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Israel Considers Granting PA Tax Breaks

Israel Considers Granting PA Tax Breaks

Monday, 22 July, 2019 - 09:45
A Palestinian demonstrator during a protest marking al-Quds Day, (Jerusalem Day), at the Israel-Gaza border (File Photo: Reuters)

Israel is considering granting the Palestinian Authority (PA) tax breaks to prevent its economic collapse, reported Israel Hayom newspaper.

The Israeli cabinet is expected to discuss the provision of economic facilities to circumvent the law of deduction of the salaries of the families of martyrs and prisoners from the funds owed to the Authority.

The PA is suffering from a large financial deficit following its rejection to receive tax revenues from Tel Aviv after authorities deducted amounts from them.

Israel Hayom confirmed that over the past few weeks, talks were held between the two sides to find a way to ease economic pressure on the PA.

The talks were approved by political officials in Tel Aviv especially that Israeli security services fear the Authority is under threat of economic collapse.

Reports claim that Israel’s Finance Ministry could waiver imposing fees of Palestine’s fuel purchases from Israel, which could save about 200 million shekels a year, thus ease the economic pressure.

However, PA sources noted that any reduction of the allowances of the families of the martyrs and prisoners is unacceptable, no matter the alternatives.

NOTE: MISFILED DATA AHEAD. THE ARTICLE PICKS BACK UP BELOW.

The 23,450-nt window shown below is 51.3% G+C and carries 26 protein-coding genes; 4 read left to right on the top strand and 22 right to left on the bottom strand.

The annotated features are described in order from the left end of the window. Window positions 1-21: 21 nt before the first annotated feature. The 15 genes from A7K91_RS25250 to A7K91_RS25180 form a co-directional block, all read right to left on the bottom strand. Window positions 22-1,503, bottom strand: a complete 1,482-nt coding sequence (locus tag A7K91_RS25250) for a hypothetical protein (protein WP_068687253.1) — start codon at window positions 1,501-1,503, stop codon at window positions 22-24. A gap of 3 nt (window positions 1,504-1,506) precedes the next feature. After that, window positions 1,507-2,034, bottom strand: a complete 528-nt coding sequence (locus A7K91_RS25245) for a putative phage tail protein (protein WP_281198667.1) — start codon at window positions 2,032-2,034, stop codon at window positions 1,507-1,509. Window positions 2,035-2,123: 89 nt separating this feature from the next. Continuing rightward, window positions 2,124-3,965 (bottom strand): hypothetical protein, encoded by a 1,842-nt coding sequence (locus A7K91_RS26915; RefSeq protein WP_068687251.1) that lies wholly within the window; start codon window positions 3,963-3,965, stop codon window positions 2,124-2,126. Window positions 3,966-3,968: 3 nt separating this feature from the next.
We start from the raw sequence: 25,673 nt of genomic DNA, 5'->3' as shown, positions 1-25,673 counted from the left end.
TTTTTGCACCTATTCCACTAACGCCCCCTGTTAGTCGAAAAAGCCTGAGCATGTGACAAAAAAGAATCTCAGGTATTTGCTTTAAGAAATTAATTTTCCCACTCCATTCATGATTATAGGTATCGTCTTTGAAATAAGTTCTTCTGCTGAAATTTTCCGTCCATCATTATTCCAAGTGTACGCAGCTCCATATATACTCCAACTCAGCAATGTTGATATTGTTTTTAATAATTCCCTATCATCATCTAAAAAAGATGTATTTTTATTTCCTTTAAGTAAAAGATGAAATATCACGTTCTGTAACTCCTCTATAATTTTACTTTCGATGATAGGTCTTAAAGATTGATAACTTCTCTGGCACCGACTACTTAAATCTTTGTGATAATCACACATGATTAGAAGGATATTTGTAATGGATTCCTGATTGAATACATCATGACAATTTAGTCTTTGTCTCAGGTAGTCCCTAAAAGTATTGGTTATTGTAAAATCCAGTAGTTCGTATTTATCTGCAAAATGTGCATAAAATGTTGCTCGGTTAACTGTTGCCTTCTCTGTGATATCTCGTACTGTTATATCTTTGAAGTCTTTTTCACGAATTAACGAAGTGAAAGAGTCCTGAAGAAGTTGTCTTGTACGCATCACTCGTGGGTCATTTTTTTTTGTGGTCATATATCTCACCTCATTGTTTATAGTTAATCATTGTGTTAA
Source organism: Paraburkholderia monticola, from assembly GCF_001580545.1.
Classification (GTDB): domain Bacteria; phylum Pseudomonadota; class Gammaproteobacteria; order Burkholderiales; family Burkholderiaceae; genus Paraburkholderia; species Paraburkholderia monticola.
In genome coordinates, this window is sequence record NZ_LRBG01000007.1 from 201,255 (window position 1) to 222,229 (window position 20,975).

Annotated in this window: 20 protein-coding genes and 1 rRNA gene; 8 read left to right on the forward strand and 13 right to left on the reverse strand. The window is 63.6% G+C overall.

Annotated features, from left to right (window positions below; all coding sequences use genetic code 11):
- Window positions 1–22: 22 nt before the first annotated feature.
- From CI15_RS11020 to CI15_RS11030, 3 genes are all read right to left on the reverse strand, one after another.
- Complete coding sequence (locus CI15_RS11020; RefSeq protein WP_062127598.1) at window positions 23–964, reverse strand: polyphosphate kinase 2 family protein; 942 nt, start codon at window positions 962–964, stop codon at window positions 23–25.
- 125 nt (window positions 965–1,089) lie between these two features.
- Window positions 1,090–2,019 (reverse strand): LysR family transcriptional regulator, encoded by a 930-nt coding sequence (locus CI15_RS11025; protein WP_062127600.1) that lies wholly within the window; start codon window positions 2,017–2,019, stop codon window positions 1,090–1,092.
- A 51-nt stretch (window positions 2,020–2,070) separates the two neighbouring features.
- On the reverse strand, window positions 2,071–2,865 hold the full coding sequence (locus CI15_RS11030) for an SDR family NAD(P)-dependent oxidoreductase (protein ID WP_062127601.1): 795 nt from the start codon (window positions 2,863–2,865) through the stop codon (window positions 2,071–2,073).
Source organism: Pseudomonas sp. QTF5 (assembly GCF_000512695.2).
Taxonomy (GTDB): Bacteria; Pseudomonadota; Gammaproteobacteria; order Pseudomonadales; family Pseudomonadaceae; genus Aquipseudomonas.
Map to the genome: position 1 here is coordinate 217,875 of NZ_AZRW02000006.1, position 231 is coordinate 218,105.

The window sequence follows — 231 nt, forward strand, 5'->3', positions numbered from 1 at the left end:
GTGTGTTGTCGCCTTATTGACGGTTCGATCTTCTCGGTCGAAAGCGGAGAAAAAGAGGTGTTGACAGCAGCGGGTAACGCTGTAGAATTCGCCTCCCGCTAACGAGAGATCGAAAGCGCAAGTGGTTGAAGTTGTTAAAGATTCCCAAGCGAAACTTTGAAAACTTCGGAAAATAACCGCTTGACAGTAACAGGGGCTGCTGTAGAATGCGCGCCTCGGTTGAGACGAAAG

PA President Mahmoud Abbas said on Saturday the leadership will not accept the tax revenues, collected by Israel on behalf of the Palestinians if it was not paid in full.

Tel Aviv fears a potential collapse of power that could lead to chaos. Since the deduction law entered into effect, Israeli political and security apparatus are seeking ways to bypass the transfer of funds to the Palestinians without breaking the law, in a manner that does not raise criticism of public opinion.

In February, Israel began deducting about $11.5 million a month from tax revenues transferred by Israel to the Palestinians and did so continuously during 2019. The amount totaled to about $138 million, which is equivalent to the payments paid by the PA to the families of martyrs and prisoners in 2018.

The newspaper reported that Israel’s Finance Minister Moshe Kahlon, is responsible for the tax authority, however, officials at Kahlon’s office noted that the issue is purely political and the Minister acts according to the government’s decisions.

The office of the Israeli government coordinator in the Palestinian territories declined to comment on the report.

Head of the Knesset Foreign Affairs and Defense Committee, Avi Dichter, rejected reports claiming that the PA would collapse, saying he doesn’t fear this would happen.

Dichter stated that the security forces opposed the tax reduction law from the outset for fear of the collapse of the PA, but Israel cannot accept a position in which the PA cooperates with it while paying to the “saboteurs.”

The MK told Israel Hayom that “we can overcome the obstacles and monitor the amount of money received by terrorists' families. We expect that this will be done.”

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